From 711 until 1492, parts of Spain had been ruled by Moors from North Africa, who were Muslims, or believers in Islam.
Many Jews lived in Spain as well. In 1492, the same year that Columbus discovered America, the Spanish monarchs Ferdinand and Isabella conquered Granada, the last stronghold of the Moors in Spain.
The monarchs considered their victory not only a political one but a mark of God’s favor for Catholic Christianity over Islam.
Even before 1492, Jews and Muslims had been subject to persecution and forced conversions. Those who converted were often suspected of secretly practicing their original faiths. The infamous Spanish Inquisition was founded in 1478 mainly as a tool to uncover such closet heretics. Torture was freely used as a means of extracting confessions. Death by burning was a favorite punishment.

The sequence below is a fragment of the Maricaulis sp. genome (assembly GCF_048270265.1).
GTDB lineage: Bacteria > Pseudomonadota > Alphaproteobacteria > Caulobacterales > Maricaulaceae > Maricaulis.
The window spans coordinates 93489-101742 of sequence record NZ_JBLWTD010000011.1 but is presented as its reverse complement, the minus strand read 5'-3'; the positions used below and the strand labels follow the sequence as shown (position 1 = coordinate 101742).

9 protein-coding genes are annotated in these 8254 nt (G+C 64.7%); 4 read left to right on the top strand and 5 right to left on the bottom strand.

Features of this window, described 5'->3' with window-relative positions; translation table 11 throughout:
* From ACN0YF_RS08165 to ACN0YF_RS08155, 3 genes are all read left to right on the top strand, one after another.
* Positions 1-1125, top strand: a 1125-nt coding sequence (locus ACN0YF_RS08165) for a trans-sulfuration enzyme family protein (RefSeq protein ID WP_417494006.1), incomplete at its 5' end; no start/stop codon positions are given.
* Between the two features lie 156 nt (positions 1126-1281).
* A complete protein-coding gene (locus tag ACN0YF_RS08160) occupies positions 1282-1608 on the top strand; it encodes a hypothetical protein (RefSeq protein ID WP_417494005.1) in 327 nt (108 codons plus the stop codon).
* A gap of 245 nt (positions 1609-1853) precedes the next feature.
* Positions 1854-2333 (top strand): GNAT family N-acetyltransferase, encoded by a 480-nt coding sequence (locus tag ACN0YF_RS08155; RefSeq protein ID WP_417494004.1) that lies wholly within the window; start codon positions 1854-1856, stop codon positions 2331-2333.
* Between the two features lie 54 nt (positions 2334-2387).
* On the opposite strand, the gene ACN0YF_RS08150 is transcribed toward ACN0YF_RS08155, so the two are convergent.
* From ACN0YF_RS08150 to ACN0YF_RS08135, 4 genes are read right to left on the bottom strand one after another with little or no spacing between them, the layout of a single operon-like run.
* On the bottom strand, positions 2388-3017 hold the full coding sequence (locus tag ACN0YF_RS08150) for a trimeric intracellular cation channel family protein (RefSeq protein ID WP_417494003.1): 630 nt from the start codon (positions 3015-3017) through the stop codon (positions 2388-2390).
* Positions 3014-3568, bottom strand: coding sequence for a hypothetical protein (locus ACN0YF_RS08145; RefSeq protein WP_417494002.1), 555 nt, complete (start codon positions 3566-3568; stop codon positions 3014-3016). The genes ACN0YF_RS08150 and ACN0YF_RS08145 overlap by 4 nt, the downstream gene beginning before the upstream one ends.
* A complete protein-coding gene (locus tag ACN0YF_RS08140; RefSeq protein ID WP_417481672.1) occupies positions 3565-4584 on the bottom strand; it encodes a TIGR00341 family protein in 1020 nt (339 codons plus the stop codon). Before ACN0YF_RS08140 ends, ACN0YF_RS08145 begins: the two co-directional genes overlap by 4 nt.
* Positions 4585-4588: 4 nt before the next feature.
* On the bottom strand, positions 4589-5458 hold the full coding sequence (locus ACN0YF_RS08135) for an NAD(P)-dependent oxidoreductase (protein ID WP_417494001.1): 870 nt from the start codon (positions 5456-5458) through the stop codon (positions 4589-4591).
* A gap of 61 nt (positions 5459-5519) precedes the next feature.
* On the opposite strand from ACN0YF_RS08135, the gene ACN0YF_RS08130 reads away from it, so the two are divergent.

It might seem that things could not get worse for Spanish Jews and Muslims, but they did. In 1492, all Jews were forced to leave Spain. The Moors were finally expelled in 1609.
In the Middle Ages, the Moors transformed the Spanish city of Cordoba into a center of culture and learning, known for its great mosque, or Muslim house of worship. When the Spanish re-conquered the city in the thirteenth century, they turned the mosque into a Christian cathedral.